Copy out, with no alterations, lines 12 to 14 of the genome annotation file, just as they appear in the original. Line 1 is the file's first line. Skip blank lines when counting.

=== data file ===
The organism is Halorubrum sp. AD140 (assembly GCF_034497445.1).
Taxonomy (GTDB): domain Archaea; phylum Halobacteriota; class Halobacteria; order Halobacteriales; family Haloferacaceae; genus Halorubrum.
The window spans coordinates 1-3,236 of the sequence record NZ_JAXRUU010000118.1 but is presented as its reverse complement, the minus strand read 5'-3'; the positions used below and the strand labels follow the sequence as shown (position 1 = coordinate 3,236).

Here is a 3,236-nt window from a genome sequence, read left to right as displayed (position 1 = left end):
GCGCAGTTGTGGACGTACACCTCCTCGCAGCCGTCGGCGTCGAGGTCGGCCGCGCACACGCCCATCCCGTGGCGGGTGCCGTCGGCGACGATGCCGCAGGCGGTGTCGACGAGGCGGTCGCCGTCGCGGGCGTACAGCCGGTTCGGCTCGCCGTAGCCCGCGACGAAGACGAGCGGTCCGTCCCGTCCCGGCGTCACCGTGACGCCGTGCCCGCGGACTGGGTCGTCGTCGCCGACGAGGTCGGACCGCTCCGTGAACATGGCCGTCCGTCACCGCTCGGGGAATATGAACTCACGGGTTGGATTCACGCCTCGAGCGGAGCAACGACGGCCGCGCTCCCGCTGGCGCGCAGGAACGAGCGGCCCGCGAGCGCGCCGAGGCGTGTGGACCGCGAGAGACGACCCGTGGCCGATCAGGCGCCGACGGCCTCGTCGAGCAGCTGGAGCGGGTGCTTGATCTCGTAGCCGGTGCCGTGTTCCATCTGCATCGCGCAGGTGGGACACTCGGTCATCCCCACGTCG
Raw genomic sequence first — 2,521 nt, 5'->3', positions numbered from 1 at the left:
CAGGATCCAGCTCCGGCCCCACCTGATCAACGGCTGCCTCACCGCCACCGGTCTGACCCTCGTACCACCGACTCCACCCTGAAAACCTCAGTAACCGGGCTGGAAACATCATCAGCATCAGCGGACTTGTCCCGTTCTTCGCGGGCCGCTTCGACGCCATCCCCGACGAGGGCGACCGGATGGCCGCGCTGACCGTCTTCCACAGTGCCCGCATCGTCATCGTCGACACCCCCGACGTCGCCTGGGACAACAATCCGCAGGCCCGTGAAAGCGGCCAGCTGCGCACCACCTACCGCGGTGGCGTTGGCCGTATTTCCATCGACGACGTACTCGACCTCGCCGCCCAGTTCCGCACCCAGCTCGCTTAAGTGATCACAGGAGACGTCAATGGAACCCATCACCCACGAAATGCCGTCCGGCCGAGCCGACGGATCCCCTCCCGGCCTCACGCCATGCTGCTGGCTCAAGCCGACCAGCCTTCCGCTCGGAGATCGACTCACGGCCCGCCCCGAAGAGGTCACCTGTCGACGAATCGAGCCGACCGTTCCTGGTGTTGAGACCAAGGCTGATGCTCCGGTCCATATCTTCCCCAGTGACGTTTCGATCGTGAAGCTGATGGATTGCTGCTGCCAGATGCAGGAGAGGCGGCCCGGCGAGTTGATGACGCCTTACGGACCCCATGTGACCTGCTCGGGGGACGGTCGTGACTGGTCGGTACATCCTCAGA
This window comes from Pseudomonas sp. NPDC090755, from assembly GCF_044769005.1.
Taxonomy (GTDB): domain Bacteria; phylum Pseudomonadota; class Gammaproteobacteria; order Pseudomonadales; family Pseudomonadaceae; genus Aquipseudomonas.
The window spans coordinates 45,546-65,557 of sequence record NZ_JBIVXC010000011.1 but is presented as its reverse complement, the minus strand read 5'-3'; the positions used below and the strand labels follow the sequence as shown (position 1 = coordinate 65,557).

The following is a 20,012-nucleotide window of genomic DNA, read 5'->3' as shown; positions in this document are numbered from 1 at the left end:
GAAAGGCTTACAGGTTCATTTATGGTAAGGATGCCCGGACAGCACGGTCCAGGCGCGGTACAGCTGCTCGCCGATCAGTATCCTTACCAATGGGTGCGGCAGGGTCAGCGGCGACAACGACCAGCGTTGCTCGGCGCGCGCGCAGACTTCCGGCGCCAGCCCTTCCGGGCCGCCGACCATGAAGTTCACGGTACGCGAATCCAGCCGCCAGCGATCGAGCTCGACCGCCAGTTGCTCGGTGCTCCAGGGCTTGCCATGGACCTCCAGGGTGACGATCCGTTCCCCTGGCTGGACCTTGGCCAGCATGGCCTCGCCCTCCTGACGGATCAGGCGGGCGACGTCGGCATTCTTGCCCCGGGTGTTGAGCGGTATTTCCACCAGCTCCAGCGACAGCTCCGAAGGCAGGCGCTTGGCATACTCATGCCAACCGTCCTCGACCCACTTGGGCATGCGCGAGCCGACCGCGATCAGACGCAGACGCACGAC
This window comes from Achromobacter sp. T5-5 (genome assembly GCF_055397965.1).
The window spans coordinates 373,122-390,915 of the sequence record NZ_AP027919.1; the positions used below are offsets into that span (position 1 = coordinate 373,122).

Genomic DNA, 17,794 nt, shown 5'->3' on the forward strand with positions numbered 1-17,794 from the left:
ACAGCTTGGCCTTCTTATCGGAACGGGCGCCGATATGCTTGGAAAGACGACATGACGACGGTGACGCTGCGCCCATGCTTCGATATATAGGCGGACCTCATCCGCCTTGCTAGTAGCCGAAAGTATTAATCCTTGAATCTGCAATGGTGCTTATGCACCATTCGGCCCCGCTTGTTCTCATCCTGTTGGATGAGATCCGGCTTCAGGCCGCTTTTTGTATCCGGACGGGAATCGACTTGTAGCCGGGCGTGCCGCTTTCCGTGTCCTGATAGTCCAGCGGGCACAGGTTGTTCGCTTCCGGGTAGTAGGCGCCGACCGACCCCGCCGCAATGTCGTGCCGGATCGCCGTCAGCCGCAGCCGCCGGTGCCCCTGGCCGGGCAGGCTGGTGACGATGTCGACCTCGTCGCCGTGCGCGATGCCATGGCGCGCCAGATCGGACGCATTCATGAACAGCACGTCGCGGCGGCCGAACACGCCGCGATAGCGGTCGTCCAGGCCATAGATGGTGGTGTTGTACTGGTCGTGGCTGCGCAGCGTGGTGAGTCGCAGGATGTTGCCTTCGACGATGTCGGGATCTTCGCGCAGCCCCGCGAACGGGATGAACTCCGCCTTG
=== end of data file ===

GAAAGGCTTACAGGTTCATTTATGGTAAGGATGCCCGGACAGCACGGTCCAGGCGCGGTACAGCTGCTCGCCGATCAGTATCCTTACCAATGGGTGCGGCAGGGTCAGCGGCGACAACGACCAGCGTTGCTCGGCGCGCGCGCAGACTTCCGGCGCCAGCCCTTCCGGGCCGCCGACCATGAAGTTCACGGTACGCGAATCCAGCCGCCAGCGATCGAGCTCGACCGCCAGTTGCTCGGTGCTCCAGGGCTTGCCATGGACCTCCAGGGTGACGATCCGTTCCCCTGGCTGGACCTTGGCCAGCATGGCCTCGCCCTCCTGACGGATCAGGCGGGCGACGTCGGCATTCTTGCCCCGGGTGTTGAGCGGTATTTCCACCAGCTCCAGCGACAGCTCCGAAGGCAGGCGCTTGGCATACTCATGCCAACCGTCCTCGACCCACTTGGGCATGCGCGAGCCGACCGCGATCAGACGCAGACGCACGAC
This window comes from Achromobacter sp. T5-5 (genome assembly GCF_055397965.1).
The window spans coordinates 373,122-390,915 of the sequence record NZ_AP027919.1; the positions used below are offsets into that span (position 1 = coordinate 373,122).